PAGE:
MedicalResearch.com Interview with:
Dr. Lauren Epstein M.D., M.S.
Division of Healthcare Quality Promotion Epidemic Intelligence Service
Centers for Disease Control and Prevention
Atlanta, GA, USA
Medical Research: What is the background for this study? What are the main findings?
Dr. Epstein: Nearly 80% of methicillin resistant Staphylococcus aureus (MRSA) infections occurs outside of the hospitals and mostly among individuals with a recent hospitalization. However, risk factors for MRSA infections among patients recently discharged from an acute care hospital have not been well explored. The goal of this study was to identify modifiable risk factors associated with MRSA infections among recently discharged patients to target future prevention efforts. We found that patients with a history of MRSA colonization, chronic wounds, invasive devices at discharge such as central lines and surgical drains, and those discharged from a hospital to a nursing home are at increased risk of invasive MRSA infections within 12 weeks after hospital discharge.
Medical Research: What should clinicians and patients take away from your report?
Dr. Epstein: MRSA infections are a significant public health concern and patients remain at risk for MRSA infections following acute care hospitalizations, especially in the 3 months following discharge from an acute care facility.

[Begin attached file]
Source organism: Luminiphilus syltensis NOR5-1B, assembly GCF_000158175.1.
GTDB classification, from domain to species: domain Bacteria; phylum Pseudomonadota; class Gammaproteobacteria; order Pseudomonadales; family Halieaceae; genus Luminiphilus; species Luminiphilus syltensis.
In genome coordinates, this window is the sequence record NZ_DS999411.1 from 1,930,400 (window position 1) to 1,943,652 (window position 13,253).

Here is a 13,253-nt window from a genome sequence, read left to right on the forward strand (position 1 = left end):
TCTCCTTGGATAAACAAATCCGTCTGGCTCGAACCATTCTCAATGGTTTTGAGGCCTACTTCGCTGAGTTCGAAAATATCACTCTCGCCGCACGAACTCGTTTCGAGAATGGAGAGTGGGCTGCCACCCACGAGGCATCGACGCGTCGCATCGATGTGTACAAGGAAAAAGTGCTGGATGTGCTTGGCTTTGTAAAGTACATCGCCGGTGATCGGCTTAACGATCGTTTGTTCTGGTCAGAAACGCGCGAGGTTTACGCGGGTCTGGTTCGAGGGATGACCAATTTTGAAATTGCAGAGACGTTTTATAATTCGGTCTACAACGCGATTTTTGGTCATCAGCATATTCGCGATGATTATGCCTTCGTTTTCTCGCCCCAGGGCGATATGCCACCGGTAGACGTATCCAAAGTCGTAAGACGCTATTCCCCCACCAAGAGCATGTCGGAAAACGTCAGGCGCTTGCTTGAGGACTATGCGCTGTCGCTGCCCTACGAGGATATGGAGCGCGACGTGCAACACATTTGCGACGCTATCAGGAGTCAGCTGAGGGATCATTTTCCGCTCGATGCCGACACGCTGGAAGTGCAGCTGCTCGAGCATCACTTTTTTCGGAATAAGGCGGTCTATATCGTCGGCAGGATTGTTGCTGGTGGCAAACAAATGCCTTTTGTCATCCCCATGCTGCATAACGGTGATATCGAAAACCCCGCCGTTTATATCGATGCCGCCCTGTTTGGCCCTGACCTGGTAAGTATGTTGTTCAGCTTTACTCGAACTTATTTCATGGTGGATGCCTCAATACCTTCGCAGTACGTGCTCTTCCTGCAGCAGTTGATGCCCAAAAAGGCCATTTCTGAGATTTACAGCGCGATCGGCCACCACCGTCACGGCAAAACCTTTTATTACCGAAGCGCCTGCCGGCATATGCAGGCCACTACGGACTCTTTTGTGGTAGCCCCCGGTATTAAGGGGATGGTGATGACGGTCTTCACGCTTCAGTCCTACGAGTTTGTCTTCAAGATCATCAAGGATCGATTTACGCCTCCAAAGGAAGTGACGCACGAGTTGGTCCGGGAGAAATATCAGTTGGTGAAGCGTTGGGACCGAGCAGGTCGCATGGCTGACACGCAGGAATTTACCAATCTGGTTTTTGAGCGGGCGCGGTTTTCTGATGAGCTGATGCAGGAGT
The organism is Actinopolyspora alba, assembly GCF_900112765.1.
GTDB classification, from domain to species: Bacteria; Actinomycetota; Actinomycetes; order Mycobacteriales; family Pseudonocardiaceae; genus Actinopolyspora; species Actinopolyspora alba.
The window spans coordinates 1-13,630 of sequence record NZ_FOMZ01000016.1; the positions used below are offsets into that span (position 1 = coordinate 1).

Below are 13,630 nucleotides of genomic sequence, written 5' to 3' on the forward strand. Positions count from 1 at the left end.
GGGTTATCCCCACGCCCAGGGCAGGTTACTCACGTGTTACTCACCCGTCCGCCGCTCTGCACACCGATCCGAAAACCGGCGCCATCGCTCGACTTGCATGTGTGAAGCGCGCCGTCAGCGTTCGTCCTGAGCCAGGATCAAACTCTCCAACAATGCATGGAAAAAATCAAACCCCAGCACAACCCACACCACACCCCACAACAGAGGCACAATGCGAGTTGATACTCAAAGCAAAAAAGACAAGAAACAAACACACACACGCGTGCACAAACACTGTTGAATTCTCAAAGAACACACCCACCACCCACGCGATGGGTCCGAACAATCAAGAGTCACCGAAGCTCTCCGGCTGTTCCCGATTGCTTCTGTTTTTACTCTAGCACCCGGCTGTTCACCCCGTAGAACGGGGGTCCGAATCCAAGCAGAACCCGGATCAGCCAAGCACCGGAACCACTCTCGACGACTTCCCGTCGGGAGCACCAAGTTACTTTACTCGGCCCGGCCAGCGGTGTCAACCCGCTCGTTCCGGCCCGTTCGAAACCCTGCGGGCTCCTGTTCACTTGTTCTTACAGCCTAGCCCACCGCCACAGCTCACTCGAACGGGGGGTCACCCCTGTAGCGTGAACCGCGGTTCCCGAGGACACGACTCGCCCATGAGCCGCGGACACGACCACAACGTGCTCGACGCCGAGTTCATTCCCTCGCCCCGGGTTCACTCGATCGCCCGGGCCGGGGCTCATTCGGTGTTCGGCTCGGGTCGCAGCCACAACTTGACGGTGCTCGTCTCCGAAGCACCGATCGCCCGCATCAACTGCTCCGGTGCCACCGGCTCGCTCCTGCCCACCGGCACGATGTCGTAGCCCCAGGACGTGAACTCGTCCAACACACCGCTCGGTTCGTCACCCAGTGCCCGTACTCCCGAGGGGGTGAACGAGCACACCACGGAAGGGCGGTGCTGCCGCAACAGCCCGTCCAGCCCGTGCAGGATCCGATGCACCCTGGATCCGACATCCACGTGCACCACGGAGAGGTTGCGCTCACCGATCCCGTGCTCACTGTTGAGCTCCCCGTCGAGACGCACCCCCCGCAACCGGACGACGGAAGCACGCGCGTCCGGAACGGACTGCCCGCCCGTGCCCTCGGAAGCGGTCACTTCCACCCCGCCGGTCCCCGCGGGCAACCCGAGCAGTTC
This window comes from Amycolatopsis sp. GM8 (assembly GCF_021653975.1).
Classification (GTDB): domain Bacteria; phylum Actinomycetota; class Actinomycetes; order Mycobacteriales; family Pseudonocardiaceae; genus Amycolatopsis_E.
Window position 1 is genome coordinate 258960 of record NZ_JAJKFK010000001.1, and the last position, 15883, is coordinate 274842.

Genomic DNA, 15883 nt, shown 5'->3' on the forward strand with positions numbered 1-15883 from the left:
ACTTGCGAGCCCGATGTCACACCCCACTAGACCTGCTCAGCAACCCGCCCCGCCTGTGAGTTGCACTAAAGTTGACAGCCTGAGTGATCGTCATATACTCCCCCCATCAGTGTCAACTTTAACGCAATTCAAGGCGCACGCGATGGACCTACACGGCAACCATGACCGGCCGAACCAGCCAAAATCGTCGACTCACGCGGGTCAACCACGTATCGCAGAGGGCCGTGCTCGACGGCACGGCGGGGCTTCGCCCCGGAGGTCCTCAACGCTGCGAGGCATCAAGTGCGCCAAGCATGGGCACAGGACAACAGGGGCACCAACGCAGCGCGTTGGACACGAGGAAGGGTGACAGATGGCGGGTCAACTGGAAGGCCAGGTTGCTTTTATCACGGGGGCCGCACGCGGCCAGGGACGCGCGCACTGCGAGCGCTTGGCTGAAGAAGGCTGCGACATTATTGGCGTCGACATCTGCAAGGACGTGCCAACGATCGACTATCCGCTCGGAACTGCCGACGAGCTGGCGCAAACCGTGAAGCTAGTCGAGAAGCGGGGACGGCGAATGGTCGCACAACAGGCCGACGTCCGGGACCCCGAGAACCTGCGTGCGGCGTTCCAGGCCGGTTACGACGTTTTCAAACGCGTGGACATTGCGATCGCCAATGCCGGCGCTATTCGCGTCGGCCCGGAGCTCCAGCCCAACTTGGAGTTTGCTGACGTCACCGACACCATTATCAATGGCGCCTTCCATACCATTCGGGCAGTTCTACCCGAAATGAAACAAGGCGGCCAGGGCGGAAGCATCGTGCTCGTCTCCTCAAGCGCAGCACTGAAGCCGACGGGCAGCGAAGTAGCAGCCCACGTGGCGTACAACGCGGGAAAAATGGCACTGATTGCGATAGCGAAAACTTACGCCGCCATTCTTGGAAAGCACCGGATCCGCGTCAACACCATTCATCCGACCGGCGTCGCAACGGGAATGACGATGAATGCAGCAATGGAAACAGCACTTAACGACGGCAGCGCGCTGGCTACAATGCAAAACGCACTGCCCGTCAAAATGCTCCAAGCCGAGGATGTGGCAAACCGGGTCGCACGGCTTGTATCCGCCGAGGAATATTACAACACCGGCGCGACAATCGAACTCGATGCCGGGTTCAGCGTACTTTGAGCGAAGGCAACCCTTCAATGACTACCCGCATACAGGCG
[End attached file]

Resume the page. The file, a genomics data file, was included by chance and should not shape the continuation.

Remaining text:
Patients with a prior history of MRSA colonization are at increased risk for MRSA infections following an acute care hospitalization. In addition, patients who have an invasive device (such as a central line or surgical drain) or a chronic wound at the time of discharge from a hospitalization are at increased risk of MRSA infection following discharge. Finally, patients who are discharged to a long term care facility, regardless of other risk factors, are at increased risk of MRSA infection.
Medical Research: What recommendations do you have for future research as a result of this study?
Dr. Epstein: Future efforts to decrease invasive MRSA infections among patients following an acute care hospitalization should focus on prioritizing outpatient care and prompt removal of invasive devices, in addition to better chronic wound management. MRSA-specific intervention such as decolonization at the time of discharge from an acute care hospitalization should be evaluated for high risk patients. Finally, specific efforts to prevent MRSA infections following an acute care hospitalization should be part of a comprehensive nursing home infection control strategy that addresses all healthcare-associated infection risks to patient safety.
Lauren Epstein, Yi Mu, Ruth Belflower, Janine Scott, Susan Ray,Ghinwa Dumyati, Christina Felsen, Susan Petit, Kimberly Yousey-Hindes,Joelle Nadle, Lauren Pasutti, Ruth Lynfield, Linn Warnke, William Schaffner,Karen Leib, Alexander J. Kallen, Scott K. Fridkin, and Fernanda C. Lessa
Risk Factors for Invasive Methicillin-resistant Staphylococcus aureus Infection after Recent Discharge from an Acute Care Hospitalization, 2011-2013Clin Infect Dis. first published online September 3, 2015 doi:10.1093/cid/civ777
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Dr. Lauren Epstein M.D., M.S. (2015). Risk Factors For MRSA Infections After Discharge Identified MedicalResearch.com